Former Communications Residential College resident Robert Cunningham, a Communication senior, returned home to CRC Friday night for a viewing of Mom and Dad, a horror film starring Nicolas Cage and Selma Blair in which he also co-starred. Current and former CRCitizens and faculty fellows held a “Munchies” event and chatted before the movie.
CRC faculty chair Roger Boye said he is proud of the former CRC president’s success.
“This is a very rare occurrence,” Boye said. “To have a currently enrolled Northwestern undergraduate in a lead role in a major movie, very rare. Probably happens only once every other generation.”
After the movie – which was filled with lots of laughing, screaming and colorful commentary from the viewers – Cunningham held a Q&A session with his fellow students.
He explained how, the summer before his junior year, he was encouraged to audition for the role by a friend who was working at the casting agency that was casting the film. Though he hadn’t done a lot of acting at Northwestern at that time, he decided to go for it, and fellow CRC residents helped him practice lines.
“That’s why this feels really full circle, being back in CRC,” Cunningham said. “The people who helped me get it were CRCers, so that was really cool to watch it here with you all. It feels like home here.”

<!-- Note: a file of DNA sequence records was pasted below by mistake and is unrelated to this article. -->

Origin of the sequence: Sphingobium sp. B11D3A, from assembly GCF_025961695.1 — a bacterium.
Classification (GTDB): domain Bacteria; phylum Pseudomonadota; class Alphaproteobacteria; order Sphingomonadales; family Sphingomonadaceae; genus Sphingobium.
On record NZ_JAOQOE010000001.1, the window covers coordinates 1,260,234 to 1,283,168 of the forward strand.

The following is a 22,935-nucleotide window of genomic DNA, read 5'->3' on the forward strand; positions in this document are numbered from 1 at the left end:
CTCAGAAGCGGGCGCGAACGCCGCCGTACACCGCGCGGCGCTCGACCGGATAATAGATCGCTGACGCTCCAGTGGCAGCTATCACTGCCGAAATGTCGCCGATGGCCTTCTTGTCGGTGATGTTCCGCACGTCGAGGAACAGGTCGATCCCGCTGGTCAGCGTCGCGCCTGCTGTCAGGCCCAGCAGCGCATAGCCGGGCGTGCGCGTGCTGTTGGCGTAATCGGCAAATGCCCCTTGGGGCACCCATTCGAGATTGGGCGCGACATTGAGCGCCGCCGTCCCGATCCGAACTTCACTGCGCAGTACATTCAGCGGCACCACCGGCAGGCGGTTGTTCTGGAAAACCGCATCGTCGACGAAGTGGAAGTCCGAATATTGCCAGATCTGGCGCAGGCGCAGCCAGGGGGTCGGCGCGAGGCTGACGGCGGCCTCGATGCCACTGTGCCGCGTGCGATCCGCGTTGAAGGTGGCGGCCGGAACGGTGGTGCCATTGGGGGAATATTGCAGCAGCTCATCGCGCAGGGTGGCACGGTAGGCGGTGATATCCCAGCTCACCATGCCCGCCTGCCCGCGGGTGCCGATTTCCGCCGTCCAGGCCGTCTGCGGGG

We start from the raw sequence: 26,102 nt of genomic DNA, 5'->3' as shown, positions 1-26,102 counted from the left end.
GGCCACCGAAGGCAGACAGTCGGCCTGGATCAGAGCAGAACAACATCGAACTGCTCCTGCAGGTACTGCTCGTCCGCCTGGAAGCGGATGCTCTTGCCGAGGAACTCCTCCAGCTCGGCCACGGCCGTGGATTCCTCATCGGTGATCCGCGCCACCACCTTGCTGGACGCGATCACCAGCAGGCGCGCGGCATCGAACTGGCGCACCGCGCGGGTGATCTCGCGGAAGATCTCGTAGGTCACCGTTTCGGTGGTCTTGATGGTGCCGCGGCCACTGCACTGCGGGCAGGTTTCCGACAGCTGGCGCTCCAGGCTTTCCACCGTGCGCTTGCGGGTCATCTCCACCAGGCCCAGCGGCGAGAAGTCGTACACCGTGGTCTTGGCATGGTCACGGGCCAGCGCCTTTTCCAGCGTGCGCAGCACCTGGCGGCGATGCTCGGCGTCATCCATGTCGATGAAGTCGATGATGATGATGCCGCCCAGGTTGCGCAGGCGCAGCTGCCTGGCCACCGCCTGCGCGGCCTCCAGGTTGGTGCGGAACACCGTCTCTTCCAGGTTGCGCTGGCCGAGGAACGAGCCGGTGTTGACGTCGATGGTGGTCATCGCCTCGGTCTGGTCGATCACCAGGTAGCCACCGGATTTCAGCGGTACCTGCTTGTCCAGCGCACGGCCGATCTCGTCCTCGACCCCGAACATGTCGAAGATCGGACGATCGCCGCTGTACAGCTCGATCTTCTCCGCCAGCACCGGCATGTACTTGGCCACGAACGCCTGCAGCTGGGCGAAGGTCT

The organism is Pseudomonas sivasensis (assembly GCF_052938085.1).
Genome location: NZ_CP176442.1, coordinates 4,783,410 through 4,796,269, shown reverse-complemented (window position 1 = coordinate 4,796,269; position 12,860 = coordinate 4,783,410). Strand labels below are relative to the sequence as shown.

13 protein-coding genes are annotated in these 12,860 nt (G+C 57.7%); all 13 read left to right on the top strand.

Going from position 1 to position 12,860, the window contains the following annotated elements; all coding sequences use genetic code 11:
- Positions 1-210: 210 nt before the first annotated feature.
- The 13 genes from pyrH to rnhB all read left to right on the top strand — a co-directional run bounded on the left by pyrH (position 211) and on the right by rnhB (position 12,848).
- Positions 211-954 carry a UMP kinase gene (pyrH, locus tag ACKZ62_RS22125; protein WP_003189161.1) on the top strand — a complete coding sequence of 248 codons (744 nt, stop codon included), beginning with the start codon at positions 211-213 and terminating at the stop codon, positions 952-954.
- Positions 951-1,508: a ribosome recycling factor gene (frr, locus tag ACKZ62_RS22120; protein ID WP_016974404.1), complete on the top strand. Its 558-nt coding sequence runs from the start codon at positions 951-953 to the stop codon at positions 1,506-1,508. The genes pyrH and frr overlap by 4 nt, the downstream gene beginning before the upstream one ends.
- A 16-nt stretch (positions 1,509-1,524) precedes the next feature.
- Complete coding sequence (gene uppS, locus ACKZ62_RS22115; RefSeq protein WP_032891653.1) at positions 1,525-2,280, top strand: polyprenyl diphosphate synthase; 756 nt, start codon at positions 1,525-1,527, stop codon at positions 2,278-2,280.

When asked about the scene he was most proud of in the film, he referenced an intense exchange between him and Cage – as their characters, of course.
“I really enjoy the scene with Nicolas Cage, because it’s just really surreal,” Cunningham said. “It doesn’t really showcase me in any way, but when it happened I was genuinely terrified of him.”
Selma Blair, though, was his favorite from the set. According to Cunningham, she was not only funny, but able to switch her emotions on and off instantly from one scene to the next. And though their characters were not on great terms, to say the least, he did enjoy working with Cage.
“On set, because he’s a method actor, and he doesn’t like my character, he didn’t talk to me very much,” Cunningham said. “But when there was lots of down time he would make small talk. He’s nice. He’s a sweet guy.”
The group touched on slightly more serious subject matter when discussing the racial undertones of the film – Cunningham’s character, Damon, is Black, and is dating Carly (played by Anne Winters), the white daughter of Cage’s characters, Brent. Though Brent never explicitly brings Damon’s race into the rationale for his disdain, it is heavily implied. The students went on to discuss the application and subversion of stereotypes in the film.
Additionally, Cunningham wished his character would’ve been more fleshed-out, but he acknowledged the reality actors of color face in finding complex roles.
“That sort of just goes back to writing, and, like, who’s writing about these people, when it comes to POC and women, et cetera,” Cunningham said.
The experience is one that many current CRCitizens will never forget. It’s not every day you get to critically discuss a film with one of its stars – who, in the end, is a student just like you.
“Especially seeing Robert in person, it feels tangible,” Communication freshman Jerry Lee said. “When you see these movies and everything on screen it’s all glorified and stuff, but when you someone who’s actually in it, it feels real. You feel a little closer to it.”